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Berlin terror attack could inspire copycats

Berlin terror attack could inspire copycats

Terrorism experts said Tuesday there will likely be more incidents like the presumed terror attack in Berlin, where a tractor-trailer plowed through a Christmas market and killed 12 people and injuring dozens more.

The Islamic State released a statement on Tuesday through its Amaq news agency claiming responsibility for the attack, according to news reports.

Gordon Woo, a catastrophe risk expert at cat modeler Risk Management Solutions Inc. in London, said terrorists copy what has succeeded in the past, noting the similarity between this attack and the Bastille Day truck attack in Nice, France, in July of this year that killed 86 people.

Mr. Woo said in a statement that “ramming with a truck can be a very effective mode of terrorist attack and so unfortunately it seems we can expect more of these.”

“The physical damage from such attacks is far less than for a bomb,” Mr. Woo said, “but they score highly in two prized terrorist objectives: causing public fear and generating publicity.”

Mr. Woo said that terrorists are quick to adapt to changing security measures, taking the path of least resistance and striking in some other way.

“We see this now with the use of trucks as weapons,” Mr. Woo said. “Acquiring explosive material for making bombs is difficult. It is easier to rent or steal a truck and use it as a ramming weapon. Such plots may be perpetrated by lone actors, with a minimal surveillance footprint.”

German authorities on Monday night had arrested a 23-year-old Pakistani asylum seeker who arrived in Germany last December, but later released him. The attack occurred on the same day the Russian ambassador to Turkey was gunned down at an art exhibition in Ankara and a gunman opened fire in a Muslim prayer center in Zurich.

Louise Shelley, a university professor in the Schar School of Policy and Government and the founder and Director of the Terrorism, Transnational Crime and Corruption Center at George Mason University in Arlington, Virginia, said in an email that “unfortunately this type of attack appears to be part of a pattern of ISIS-affiliated attack.”

“The method is certainly one we have seen before,” she said.  “Without knowing the identity of the perpetrator we do not know if he has a criminal past like so many of the terrorists operating In Europe. But it is likely as many of the terrorists in Europe have pasts in crime.”

Colin Clarke, Pittsburgh-based political scientist with the Rand Corp., wrote in a Dec. 15 commentary on the Rand website that terrorists and criminals in Europe “now recruit from the same milieu.” He noted that many terrorists have been involved in various types of criminality before becoming jihadists.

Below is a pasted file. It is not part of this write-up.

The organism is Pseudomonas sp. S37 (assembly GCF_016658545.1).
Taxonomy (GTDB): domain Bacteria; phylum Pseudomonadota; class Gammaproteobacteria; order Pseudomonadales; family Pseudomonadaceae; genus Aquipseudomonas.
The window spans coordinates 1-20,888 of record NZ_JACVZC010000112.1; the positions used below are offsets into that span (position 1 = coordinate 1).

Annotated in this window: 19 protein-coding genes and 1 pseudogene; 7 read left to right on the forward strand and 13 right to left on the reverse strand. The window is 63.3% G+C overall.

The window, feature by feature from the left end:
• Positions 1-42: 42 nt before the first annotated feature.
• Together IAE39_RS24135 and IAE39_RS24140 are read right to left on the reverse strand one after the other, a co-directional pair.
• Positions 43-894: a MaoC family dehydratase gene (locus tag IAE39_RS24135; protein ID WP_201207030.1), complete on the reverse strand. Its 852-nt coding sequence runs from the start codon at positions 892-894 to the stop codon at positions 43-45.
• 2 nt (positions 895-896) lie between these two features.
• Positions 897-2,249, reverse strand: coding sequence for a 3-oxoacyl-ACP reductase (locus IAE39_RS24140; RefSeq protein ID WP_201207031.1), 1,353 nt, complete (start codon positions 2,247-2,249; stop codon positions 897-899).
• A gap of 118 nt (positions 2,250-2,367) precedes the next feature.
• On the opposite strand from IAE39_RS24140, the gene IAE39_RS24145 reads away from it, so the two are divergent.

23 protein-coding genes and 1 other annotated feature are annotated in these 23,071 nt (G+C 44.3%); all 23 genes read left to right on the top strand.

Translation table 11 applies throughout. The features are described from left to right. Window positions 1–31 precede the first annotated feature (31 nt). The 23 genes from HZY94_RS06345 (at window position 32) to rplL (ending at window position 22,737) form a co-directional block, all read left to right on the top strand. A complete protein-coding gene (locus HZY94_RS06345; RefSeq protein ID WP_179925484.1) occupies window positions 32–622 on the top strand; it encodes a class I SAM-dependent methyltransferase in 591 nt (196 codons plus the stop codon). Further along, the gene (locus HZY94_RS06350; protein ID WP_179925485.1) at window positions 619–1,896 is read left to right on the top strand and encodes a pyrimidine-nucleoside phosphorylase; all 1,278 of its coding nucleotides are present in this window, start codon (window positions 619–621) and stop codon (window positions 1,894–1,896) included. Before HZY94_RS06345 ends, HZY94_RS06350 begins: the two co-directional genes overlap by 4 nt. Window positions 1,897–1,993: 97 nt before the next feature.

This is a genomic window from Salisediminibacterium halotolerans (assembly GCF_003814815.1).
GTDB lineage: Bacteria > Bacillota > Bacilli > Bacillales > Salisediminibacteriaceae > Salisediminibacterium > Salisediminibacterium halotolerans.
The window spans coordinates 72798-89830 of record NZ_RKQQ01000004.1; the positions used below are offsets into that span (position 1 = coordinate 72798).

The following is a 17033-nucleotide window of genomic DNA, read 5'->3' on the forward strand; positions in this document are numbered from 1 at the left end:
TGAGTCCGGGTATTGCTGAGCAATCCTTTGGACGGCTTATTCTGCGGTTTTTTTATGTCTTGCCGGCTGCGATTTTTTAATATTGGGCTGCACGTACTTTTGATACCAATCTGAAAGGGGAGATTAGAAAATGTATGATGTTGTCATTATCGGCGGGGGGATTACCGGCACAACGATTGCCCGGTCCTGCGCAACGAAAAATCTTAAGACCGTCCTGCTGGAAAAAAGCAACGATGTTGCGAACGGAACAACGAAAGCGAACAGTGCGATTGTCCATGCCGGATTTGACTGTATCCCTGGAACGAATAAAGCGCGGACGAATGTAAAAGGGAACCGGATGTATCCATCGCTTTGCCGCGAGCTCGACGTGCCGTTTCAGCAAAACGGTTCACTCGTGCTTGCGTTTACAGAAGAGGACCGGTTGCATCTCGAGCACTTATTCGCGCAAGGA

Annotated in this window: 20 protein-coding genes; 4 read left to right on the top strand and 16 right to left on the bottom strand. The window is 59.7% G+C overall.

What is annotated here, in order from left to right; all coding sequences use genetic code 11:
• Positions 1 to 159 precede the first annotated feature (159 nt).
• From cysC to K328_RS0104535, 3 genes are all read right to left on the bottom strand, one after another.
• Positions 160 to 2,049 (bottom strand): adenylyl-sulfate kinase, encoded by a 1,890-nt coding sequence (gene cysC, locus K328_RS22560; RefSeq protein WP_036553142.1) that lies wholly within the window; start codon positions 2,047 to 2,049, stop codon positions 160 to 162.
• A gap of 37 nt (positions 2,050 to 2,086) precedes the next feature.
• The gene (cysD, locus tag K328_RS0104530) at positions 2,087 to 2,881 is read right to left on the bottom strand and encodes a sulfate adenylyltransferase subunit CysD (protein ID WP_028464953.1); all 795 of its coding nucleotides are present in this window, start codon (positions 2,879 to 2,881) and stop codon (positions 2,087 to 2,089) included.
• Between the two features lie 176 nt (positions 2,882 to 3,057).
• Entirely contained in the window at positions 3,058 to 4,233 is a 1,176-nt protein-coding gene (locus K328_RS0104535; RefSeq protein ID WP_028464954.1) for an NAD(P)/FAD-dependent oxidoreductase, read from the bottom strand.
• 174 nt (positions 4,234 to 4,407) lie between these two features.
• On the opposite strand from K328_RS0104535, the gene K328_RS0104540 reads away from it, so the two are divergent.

"One major concern for European law enforcement and counter-terrorism officials is that just as the threat from a crime-terror nexus in Europe is growing, the forces of anti-globalism are strengthening," Mr. Clarke wrote.

Regarding the Berlin attack, Mr. Clarke said that while no one has yet to claim responsibility for the incident, the terrorist group ISIS has encouraged more so-called “lone wolf” attacks.

“None of this should come as a surprise,” Mr. Clarke said. “Whether it’s directed by ISIS or merely inspired, it doesn’t matter that much. The fact is that it’s happening.”

RMS, which has a terrorism risk model, said the risk of terrorist attacks at European Christmas events, including markets, was highlighted in a U.S. State Department warning in November.

Germany reportedly has about 2,500 Christmas markets around the country and has experienced several small-scale terrorist attacks this year. The majority of these were by armed individuals attacking the public, RMS said.

“Christmas markets in particular have been prime targets,” Mr. Clarke said. “You’re striking at the heart of a very symbolic aspect of Christianity.”

Mr. Clarke said he also believes there will be similar terrorist incidents.

“I’m always waiting for the next shoe to drop,” he said, noting that the perpetrator of the Berlin attack is still at large.

“There is no shortage of people willing to do this.  ISIS is under pressure and is directing followers in the West to even the playing field. So I would be on high alert and I think European authorities certainly are.”


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